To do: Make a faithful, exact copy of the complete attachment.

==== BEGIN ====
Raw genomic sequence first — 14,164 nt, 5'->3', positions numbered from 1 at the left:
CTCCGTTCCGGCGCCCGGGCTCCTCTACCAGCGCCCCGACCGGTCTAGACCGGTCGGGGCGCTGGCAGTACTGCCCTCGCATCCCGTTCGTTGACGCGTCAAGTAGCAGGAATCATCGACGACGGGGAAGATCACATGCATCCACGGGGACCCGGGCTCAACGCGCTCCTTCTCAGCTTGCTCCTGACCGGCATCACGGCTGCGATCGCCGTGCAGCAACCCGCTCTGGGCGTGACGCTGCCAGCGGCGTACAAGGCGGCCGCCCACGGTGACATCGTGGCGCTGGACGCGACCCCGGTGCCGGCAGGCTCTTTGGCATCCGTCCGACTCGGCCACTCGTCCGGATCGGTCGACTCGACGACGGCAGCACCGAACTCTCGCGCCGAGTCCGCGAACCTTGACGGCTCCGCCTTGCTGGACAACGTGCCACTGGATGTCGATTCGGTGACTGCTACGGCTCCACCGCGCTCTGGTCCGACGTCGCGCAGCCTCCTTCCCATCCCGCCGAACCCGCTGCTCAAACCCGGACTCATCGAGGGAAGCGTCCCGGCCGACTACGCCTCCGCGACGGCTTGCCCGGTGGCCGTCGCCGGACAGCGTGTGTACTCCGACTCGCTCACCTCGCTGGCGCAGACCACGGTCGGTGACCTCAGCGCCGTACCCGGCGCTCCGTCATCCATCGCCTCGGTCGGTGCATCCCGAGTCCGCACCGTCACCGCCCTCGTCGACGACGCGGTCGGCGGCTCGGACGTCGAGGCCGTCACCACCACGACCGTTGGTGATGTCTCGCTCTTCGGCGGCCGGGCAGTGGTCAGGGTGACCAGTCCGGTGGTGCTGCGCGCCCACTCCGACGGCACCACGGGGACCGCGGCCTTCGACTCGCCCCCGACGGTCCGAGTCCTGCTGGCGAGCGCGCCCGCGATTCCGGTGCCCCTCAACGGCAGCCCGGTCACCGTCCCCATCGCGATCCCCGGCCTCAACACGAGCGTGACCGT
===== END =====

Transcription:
Raw genomic sequence first — 14,164 nt, 5'->3', positions numbered from 1 at the left:
CTCCGTTCCGGCGCCCGGGCTCCTCTACCAGCGCCCCGACCGGTCTAGACCGGTCGGGGCGCTGGCAGTACTGCCCTCGCATCCCGTTCGTTGACGCGTCAAGTAGCAGGAATCATCGACGACGGGGAAGATCACATGCATCCACGGGGACCCGGGCTCAACGCGCTCCTTCTCAGCTTGCTCCTGACCGGCATCACGGCTGCGATCGCCGTGCAGCAACCCGCTCTGGGCGTGACGCTGCCAGCGGCGTACAAGGCGGCCGCCCACGGTGACATCGTGGCGCTGGACGCGACCCCGGTGCCGGCAGGCTCTTTGGCATCCGTCCGACTCGGCCACTCGTCCGGATCGGTCGACTCGACGACGGCAGCACCGAACTCTCGCGCCGAGTCCGCGAACCTTGACGGCTCCGCCTTGCTGGACAACGTGCCACTGGATGTCGATTCGGTGACTGCTACGGCTCCACCGCGCTCTGGTCCGACGTCGCGCAGCCTCCTTCCCATCCCGCCGAACCCGCTGCTCAAACCCGGACTCATCGAGGGAAGCGTCCCGGCCGACTACGCCTCCGCGACGGCTTGCCCGGTGGCCGTCGCCGGACAGCGTGTGTACTCCGACTCGCTCACCTCGCTGGCGCAGACCACGGTCGGTGACCTCAGCGCCGTACCCGGCGCTCCGTCATCCATCGCCTCGGTCGGTGCATCCCGAGTCCGCACCGTCACCGCCCTCGTCGACGACGCGGTCGGCGGCTCGGACGTCGAGGCCGTCACCACCACGACCGTTGGTGATGTCTCGCTCTTCGGCGGCCGGGCAGTGGTCAGGGTGACCAGTCCGGTGGTGCTGCGCGCCCACTCCGACGGCACCACGGGGACCGCGGCCTTCGACTCGCCCCCGACGGTCCGAGTCCTGCTGGCGAGCGCGCCCGCGATTCCGGTGCCCCTCAACGGCAGCCCGGTCACCGTCCCCATCGCGATCCCCGGCCTCAACACGAGCGTGACCGT